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Last Friday's Lux Aeterna concert, featuring Joseph Nolan and the Cathedral Consort with Stewart Smith on organ, has netted a superb review in The West Australian.

Mr Neville Cohn had nothing but praise for the Consort:

"A choral compilation well off the beaten track provided fascinating listening at the weekend.

Working in conjunction with Heritage Australia, St George's Cathedral Consort performed US composer Morten Lauridsen's setting of Lux Aeterna against a changing backdrop of colour photographs of Perth featuring unexpected and quirky angles, a facade here, a portal there, the boathouse at Crawley Edge and novel perspectives of some of the city's houses of worship - as well as the garishly lit facade of Council House situated across the road from St George's Cathedral.

But here, it was the music that mattered most.

And what fascinating and often moving material it was, the manifold beauties of the writing inspired to a significant degree by the composer's powerful attraction to words.

I particularly liked his setting of the Agnus Dei; its quiet, supplicatory mood was evoked with very real artistry.

Here, as elsewhere, Stewart Smith's organ accompaniment was a model of discreet musicianship. Throughout the evening, Joseph Nolan, master of the choristers, presided over events to fine effect.

An account of Pizzetti's a cappella setting of Messa di Requiem gave us singing to savour with phrase after meticulously shaped phrase in an unusually lengthy Dies Irae. It came across with impeccable internal tonal balance and splendidly clear diction.

Often the best gifts come in the tiniest packages and this was the case in the two choral miniatures that book-ended the evening. Lux Aeterna, set to the music of Nimrod from Elgar's Enigma Variations, and Samuel Barber's ubiquitous Adagio, heard here in the far less frequently encountered setting of the Agnus Dei, were sung in a way that would surely have moved the most indifferent of listeners.

Another delight in miniature was Victoria's Alma Redemptoris Mater in which the choristers responded to the composer's inspired polyphony in often-hushed terms which, in its quiet way, was so much more moving than many a more bombastic utterance."

       lux aeterna

Last Friday's Lux Aeterna concert, featuring Joseph Nolan and the Cathedral Consort with Stewart Smith on organ, has netted a superb review in The West Australian.

Mr Neville Cohn had nothing but praise for the Consort:

"A choral compilation well off the beaten track provided fascinating listening at the weekend.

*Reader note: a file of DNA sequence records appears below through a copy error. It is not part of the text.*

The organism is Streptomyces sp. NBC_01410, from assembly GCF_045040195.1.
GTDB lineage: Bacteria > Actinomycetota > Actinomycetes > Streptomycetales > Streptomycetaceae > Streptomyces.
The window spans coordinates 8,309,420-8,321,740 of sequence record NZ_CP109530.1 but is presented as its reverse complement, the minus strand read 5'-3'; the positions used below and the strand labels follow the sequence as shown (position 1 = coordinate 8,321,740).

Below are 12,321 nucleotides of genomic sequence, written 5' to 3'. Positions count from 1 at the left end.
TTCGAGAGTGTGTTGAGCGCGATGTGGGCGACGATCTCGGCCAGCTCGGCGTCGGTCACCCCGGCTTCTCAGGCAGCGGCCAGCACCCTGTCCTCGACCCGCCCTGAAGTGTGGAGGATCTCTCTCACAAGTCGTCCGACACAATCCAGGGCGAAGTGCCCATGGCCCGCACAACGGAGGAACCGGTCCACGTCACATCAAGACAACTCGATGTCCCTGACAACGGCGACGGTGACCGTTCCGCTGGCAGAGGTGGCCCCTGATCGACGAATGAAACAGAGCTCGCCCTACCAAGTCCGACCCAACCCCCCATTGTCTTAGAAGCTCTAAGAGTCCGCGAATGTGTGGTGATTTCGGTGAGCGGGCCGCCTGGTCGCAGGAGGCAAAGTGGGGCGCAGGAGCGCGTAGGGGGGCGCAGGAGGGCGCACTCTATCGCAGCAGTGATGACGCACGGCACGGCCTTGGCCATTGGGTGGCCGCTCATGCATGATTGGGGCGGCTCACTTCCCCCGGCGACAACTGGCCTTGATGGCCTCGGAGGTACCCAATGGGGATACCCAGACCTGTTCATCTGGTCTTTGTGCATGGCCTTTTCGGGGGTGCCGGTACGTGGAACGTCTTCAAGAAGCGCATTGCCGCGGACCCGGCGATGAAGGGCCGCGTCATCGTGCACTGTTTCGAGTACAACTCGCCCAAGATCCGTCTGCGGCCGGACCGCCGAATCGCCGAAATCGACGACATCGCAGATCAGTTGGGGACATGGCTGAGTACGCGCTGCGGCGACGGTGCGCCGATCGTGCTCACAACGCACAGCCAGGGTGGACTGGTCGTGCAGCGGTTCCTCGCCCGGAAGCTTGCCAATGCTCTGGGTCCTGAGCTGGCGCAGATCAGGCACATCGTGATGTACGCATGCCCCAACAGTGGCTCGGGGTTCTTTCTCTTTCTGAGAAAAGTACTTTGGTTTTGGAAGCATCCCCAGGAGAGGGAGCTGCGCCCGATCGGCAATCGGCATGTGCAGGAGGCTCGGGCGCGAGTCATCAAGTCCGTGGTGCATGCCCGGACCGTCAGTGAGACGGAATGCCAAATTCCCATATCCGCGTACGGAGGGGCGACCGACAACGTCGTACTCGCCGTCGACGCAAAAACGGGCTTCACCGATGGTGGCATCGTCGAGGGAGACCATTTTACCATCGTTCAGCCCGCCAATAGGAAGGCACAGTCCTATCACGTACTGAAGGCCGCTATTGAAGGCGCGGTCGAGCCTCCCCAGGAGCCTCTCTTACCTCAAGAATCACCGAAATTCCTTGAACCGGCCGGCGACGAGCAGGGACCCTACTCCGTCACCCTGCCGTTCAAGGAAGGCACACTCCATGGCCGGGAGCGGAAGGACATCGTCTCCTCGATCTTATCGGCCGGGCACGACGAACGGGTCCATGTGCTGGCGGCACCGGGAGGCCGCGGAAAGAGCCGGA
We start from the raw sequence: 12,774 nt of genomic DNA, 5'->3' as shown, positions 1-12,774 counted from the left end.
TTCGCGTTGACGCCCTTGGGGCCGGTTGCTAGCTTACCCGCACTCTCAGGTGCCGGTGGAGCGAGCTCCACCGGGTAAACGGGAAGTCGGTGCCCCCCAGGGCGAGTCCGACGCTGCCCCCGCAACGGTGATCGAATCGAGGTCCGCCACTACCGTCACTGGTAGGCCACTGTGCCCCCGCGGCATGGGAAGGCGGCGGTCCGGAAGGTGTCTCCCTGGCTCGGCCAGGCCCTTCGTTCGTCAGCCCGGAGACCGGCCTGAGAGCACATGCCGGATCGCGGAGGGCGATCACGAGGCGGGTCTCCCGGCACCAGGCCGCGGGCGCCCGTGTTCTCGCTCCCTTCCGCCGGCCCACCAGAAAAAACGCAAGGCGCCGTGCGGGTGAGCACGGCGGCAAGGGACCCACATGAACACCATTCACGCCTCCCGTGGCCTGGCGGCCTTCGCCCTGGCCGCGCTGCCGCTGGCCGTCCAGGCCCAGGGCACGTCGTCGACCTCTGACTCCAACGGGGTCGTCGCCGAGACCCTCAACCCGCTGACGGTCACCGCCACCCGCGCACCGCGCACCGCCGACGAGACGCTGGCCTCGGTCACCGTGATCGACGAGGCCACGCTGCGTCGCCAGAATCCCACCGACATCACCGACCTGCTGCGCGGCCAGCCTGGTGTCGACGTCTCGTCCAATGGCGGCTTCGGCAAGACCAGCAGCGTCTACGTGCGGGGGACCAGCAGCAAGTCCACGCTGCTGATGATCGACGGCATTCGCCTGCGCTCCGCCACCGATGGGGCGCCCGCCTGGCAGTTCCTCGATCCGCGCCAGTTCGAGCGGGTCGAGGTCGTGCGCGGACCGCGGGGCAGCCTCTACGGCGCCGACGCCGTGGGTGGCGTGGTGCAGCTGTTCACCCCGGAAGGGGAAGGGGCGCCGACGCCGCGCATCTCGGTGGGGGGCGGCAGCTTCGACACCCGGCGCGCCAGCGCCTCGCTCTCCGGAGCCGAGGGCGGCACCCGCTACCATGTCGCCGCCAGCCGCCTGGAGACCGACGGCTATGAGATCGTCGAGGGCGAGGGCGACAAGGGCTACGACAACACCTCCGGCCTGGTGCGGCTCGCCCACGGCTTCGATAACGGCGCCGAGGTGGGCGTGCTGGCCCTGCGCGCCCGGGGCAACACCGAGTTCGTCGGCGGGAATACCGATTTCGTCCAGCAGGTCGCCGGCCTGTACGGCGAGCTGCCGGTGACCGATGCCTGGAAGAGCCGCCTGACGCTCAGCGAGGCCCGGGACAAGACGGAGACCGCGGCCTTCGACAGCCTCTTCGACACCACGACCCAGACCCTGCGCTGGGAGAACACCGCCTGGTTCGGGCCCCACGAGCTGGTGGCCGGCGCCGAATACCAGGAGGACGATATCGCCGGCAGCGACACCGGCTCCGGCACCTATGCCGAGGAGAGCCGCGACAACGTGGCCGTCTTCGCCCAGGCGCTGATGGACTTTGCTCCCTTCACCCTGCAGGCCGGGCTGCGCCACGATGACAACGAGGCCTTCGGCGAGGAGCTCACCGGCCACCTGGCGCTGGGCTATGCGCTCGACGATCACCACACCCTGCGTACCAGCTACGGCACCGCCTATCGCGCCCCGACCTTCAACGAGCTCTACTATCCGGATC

Working in conjunction with Heritage Australia, St George's Cathedral Consort performed US composer Morten Lauridsen's setting of Lux Aeterna against a changing backdrop of colour photographs of Perth featuring unexpected and quirky angles, a facade here, a portal there, the boathouse at Crawley Edge and novel perspectives of some of the city's houses of worship - as well as the garishly lit facade of Council House situated across the road from St George's Cathedral.

But here, it was the music that mattered most.

And what fascinating and often moving material it was, the manifold beauties of the writing inspired to a significant degree by the composer's powerful attraction to words.

I particularly liked his setting of the Agnus Dei; its quiet, supplicatory mood was evoked with very real artistry.

Here, as elsewhere, Stewart Smith's organ accompaniment was a model of discreet musicianship. Throughout the evening, Joseph Nolan, master of the choristers, presided over events to fine effect.

An account of Pizzetti's a cappella setting of Messa di Requiem gave us singing to savour with phrase after meticulously shaped phrase in an unusually lengthy Dies Irae. It came across with impeccable internal tonal balance and splendidly clear diction.

Often the best gifts come in the tiniest packages and this was the case in the two choral miniatures that book-ended the evening. Lux Aeterna, set to the music of Nimrod from Elgar's Enigma Variations, and Samuel Barber's ubiquitous Adagio, heard here in the far less frequently encountered setting of the Agnus Dei, were sung in a way that would surely have moved the most indifferent of listeners.

Another delight in miniature was Victoria's Alma Redemptoris Mater in which the choristers responded to the composer's inspired polyphony in often-hushed terms which, in its quiet way, was so much more moving than many a more bombastic utterance."

       lux aeterna